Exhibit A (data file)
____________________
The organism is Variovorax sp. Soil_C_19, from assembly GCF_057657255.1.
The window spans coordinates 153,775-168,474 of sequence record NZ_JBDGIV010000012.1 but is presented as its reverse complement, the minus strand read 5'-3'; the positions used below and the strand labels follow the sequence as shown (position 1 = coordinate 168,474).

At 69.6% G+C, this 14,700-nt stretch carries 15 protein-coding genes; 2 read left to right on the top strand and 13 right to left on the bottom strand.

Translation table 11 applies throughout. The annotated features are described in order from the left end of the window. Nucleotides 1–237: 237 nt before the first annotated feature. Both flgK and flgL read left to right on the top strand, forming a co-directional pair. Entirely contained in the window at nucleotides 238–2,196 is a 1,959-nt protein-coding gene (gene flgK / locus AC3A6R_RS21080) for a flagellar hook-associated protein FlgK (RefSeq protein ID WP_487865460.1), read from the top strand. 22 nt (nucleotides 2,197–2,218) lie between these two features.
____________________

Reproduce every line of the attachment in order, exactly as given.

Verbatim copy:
The organism is Variovorax sp. Soil_C_19, from assembly GCF_057657255.1.
The window spans coordinates 153,775-168,474 of sequence record NZ_JBDGIV010000012.1 but is presented as its reverse complement, the minus strand read 5'-3'; the positions used below and the strand labels follow the sequence as shown (position 1 = coordinate 168,474).

At 69.6% G+C, this 14,700-nt stretch carries 15 protein-coding genes; 2 read left to right on the top strand and 13 right to left on the bottom strand.

Translation table 11 applies throughout. The annotated features are described in order from the left end of the window. Nucleotides 1–237: 237 nt before the first annotated feature. Both flgK and flgL read left to right on the top strand, forming a co-directional pair. Entirely contained in the window at nucleotides 238–2,196 is a 1,959-nt protein-coding gene (gene flgK / locus AC3A6R_RS21080) for a flagellar hook-associated protein FlgK (RefSeq protein ID WP_487865460.1), read from the top strand. 22 nt (nucleotides 2,197–2,218) lie between these two features.